- Sleepwalking can lead to bedwetting. During sleepwalking, the sleepwalker may think they are in another room. When the sleepwalker urinates during a sleepwalking episode, they usually think they are in the bathroom, and therefore urinate where they think the toilet should be. Cases of this have included opening a closet and urinating in it; urinating on the sofa, and simply urinating in the middle of the room.
- Stress is a cause of people who return to wetting the bed. Researchers find that moving to a new town, parent conflict or divorce, arrival of a new baby, or loss of a loved one or pet can cause insecurity, contributing to returning bedwetting.
Diabetes and Alcohol
- Type 1 diabetes mellitus can first present as nocturnal enuresis. It is classically associated with polyuria, polydipsia, and polyphagia; weight loss, lethargy, and diaper candidiasis may also be present in those with new-onset disease.
- Alcohol intoxication is a leading cause of nocturnal enuresis among adults. Alcohol suppresses the production of anti-diuretic hormones and irritates the detrusor muscle in the bladder, these factors paired with a large amount of fluid ingested, particularly during binge drinking sessions or when paired with caffeinated drinks, can lead to episodes of nocturnal enuresis.
Thorough history regarding the frequency of bedwetting, any period of dryness in between, associated daytime symptoms, constipation, and encopresis should be sought.
People are asked to observe, record and measure when and how much their child voids and drinks, as well as associated symptoms. A voiding diary in the form of a frequency volume chart records voided volume along with the time of each micturition for at least 24 hours.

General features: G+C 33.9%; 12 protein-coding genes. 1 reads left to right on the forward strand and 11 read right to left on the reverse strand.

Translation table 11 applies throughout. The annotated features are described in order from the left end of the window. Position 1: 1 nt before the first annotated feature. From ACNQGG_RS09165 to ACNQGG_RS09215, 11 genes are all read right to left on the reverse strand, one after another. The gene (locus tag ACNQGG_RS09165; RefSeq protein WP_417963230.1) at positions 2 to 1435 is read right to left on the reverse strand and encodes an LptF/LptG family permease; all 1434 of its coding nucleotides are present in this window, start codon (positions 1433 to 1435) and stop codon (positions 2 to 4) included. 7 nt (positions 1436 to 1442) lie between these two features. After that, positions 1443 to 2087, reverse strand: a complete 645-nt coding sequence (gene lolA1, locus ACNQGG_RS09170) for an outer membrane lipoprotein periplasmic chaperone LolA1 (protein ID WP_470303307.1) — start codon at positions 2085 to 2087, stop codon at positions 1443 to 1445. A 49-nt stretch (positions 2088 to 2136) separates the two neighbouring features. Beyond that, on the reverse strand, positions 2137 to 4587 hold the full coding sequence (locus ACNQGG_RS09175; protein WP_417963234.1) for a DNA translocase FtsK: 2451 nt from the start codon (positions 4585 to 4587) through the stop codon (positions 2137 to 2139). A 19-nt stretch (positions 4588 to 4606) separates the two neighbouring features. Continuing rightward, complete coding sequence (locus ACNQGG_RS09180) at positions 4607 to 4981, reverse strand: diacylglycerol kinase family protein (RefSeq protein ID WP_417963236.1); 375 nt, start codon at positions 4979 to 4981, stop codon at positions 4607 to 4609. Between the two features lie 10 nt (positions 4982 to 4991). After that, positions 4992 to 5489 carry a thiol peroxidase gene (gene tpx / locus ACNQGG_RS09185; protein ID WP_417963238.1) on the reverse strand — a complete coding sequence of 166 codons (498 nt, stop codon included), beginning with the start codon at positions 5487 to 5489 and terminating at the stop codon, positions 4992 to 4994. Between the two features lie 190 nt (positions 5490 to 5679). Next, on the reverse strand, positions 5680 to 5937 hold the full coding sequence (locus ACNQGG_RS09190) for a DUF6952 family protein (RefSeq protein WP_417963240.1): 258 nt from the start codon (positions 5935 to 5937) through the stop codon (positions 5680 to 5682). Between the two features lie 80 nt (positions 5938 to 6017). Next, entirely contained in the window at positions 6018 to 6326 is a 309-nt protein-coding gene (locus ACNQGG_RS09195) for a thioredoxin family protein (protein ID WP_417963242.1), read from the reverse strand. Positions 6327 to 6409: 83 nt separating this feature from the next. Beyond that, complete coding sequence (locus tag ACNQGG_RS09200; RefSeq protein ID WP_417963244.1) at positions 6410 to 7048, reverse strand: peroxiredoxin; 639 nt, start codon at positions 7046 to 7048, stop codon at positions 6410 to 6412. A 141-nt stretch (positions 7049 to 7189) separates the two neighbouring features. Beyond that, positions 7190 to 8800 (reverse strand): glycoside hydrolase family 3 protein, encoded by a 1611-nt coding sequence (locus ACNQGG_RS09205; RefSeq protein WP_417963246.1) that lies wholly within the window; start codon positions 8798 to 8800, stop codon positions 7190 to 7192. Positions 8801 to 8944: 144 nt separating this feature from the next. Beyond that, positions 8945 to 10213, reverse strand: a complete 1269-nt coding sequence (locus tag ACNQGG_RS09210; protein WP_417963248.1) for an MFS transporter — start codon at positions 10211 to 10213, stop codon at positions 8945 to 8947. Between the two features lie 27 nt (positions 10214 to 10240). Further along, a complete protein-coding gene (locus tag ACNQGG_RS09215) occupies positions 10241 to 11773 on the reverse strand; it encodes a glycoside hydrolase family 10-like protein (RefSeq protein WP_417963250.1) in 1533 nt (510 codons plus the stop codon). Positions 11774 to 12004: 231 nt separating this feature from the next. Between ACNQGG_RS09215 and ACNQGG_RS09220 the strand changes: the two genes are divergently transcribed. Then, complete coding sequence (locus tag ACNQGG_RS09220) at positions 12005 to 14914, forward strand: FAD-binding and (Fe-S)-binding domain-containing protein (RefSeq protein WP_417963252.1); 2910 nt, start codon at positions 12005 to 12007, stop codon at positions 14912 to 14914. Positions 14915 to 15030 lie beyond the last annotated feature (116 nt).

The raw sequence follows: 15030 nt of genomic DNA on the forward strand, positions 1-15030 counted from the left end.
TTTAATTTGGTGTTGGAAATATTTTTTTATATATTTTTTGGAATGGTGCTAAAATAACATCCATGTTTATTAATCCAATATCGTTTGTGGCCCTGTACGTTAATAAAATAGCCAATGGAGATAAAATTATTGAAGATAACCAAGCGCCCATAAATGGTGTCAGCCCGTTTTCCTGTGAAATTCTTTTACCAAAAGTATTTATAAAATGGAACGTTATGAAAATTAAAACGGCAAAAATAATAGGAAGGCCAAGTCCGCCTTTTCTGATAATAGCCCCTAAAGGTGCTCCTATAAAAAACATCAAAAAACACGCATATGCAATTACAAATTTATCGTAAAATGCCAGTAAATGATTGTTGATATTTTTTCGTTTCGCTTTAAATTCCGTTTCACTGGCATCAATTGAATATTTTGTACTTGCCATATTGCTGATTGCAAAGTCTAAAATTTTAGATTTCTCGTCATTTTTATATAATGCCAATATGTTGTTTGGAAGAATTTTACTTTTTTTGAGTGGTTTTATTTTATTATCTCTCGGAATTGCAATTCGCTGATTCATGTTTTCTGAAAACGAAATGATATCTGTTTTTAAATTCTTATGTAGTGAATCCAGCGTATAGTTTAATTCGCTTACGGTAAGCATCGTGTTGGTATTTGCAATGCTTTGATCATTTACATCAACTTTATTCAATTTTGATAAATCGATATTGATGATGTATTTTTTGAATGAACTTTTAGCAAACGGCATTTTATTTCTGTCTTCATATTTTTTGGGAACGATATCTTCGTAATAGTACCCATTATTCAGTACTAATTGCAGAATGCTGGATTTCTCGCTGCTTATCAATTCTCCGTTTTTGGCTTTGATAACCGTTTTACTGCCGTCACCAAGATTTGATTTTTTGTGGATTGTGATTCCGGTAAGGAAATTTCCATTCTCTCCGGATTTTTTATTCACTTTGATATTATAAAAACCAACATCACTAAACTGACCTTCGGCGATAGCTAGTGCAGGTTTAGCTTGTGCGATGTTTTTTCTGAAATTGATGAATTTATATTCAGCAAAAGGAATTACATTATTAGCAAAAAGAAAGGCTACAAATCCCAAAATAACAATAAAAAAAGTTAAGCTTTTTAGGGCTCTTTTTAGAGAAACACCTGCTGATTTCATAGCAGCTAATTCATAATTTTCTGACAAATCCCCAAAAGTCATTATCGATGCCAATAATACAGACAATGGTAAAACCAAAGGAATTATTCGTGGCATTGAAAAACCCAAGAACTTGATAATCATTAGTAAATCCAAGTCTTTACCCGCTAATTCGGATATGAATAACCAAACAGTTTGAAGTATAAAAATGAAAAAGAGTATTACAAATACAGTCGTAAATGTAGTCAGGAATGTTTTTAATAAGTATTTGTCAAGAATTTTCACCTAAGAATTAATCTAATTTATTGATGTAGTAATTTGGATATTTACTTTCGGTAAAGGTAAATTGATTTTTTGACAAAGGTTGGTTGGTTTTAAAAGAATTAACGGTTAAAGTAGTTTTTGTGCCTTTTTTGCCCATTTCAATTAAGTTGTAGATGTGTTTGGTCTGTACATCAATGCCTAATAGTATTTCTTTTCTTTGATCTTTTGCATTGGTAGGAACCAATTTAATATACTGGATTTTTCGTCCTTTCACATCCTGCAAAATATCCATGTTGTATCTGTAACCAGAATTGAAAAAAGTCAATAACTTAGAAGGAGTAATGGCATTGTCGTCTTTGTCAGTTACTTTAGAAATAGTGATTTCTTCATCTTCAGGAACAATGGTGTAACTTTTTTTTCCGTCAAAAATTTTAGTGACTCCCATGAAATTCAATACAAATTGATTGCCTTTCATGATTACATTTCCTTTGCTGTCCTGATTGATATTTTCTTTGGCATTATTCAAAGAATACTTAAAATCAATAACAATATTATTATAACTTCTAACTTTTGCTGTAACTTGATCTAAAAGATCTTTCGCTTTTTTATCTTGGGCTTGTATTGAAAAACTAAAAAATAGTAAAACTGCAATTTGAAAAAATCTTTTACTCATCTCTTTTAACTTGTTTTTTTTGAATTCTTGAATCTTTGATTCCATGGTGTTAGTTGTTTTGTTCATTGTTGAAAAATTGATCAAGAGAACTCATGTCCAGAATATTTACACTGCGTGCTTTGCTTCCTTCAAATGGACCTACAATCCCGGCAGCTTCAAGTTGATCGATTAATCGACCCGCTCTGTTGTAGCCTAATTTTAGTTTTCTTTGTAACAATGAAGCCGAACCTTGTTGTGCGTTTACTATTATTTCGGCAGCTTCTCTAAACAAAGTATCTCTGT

The frequency volume chart is enough for patients with complaints of nocturia and frequency only. If other symptoms are also present then a detailed bladder diary must be maintained. In a bladder diary, times of micturition and voided volume, incontinence episodes, pad usage, and other information such as fluid intake, the degree of urgency, and the degree of incontinence are recorded.
Each child should be examined physically at least once at the beginning of treatment. A full pediatric and neurological exam is recommended. Measurement of blood pressure is essential to rule out any renal pathology. External genitalia and lumbosacral spine should be examined thoroughly.
A spinal defect, such as a dimple, hair tuft, or skin discoloration, might be visible in approximately 50% of patients with an intraspinal lesion. A thorough neurologic examination of the lower extremities, including gait, muscle power, tone, sensation, reflexes, and plantar responses should be done during the first visit.
Nocturnal urinary continence is dependent on three factors:
1) Nocturnal urine production,